The Separation of Powers, as Usually Understood, Is Not a Concept to Which the United Kingdom Constitution Adheres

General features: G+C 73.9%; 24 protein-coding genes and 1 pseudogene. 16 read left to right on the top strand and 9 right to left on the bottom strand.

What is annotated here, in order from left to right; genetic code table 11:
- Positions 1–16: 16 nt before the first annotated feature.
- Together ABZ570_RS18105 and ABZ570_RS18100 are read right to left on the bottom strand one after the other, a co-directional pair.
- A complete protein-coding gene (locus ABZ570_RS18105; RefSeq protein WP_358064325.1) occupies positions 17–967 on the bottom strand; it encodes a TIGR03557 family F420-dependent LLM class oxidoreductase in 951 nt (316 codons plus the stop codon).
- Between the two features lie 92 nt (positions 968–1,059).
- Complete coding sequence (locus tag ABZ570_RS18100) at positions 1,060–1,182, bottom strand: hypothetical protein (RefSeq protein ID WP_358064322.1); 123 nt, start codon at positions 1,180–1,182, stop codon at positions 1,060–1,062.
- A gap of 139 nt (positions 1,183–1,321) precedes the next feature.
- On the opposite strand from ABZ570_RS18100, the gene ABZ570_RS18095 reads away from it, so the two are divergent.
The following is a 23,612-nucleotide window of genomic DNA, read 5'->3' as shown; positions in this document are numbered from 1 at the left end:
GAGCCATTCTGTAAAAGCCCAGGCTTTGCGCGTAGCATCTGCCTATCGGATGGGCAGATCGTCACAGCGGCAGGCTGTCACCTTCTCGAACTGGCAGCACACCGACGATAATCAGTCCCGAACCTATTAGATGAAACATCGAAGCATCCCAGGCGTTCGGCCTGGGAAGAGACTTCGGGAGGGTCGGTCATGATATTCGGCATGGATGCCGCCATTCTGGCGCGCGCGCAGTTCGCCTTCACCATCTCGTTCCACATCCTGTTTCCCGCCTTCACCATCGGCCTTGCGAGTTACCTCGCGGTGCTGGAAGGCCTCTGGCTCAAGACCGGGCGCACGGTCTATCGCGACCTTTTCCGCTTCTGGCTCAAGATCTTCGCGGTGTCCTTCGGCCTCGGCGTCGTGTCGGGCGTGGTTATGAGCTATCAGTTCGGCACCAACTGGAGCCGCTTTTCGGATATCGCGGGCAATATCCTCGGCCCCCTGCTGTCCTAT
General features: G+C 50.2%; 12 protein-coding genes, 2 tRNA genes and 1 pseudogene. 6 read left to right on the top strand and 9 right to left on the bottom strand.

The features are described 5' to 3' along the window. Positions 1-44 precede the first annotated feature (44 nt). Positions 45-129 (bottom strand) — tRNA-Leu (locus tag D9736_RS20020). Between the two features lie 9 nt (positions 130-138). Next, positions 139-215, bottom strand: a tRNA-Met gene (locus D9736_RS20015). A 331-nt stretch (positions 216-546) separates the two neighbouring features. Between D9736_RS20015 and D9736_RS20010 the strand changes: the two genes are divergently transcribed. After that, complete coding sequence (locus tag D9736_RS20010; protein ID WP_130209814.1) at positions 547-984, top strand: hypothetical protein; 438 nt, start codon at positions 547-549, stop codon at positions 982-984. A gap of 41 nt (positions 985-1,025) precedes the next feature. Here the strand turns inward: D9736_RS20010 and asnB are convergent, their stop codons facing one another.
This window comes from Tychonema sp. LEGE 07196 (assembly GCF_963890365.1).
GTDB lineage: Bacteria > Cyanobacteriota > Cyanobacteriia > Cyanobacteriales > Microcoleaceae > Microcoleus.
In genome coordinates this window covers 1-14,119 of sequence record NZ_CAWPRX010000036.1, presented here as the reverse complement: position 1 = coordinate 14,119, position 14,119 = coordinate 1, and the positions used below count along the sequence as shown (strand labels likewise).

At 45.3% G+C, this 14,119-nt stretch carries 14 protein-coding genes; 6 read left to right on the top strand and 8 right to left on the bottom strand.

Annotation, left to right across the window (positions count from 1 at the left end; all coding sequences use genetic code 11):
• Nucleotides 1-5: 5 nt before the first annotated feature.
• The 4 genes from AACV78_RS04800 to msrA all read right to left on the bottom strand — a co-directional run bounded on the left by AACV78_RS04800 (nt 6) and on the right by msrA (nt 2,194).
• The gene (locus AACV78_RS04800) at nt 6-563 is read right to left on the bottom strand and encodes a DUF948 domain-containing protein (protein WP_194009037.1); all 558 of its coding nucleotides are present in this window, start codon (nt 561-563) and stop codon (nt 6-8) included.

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‘The Separation of Powers, as usually understood, is not a concept to which the United Kingdom constitution adheres.' The political doctrine of the Separation of Powers can be traced back to Aristotle, who states: "There are three elements in each constitution ..first, the deliberative, which discusses everything of common importance; second the officials; and third, the judicial element." This highlights the three elementary functions that are required for the organisation of any state. Nowadays, they are defined as the legislature, the executive and the judiciary, and are carried out by Government. The legislature is the law-making body, and is comprised of the House of Commons and the House of Lords. The legislative function involves ‘the enactment of general rules determining the structure and powers of public authorities and regulating the conduct of citizens and private organisations. The executive is all the institutions and persons concerned with the implementation of the laws made by the legislature. It involves central and local government and the armed forces. The role of the executive ‘..includes initiating and implementing legislation, maintaining order and security, promoting social and economic welfare, administering public services and conducting the external relations of the state. The judiciary is made up mainly of professional judges, and their main function is ‘to determine disputed questions of fact and law in accordance with the law laid down by Parliament and expounded by the courts and ..is exercised mainly in the civil and criminal courts.' The question which now arises is whether or not there should be a strict separation of each of the above functions. Locke stated: ..it may be too great a temptation to human frailty..for the same persons who have the power of making laws, to have also their hands the power to execute them, whereby
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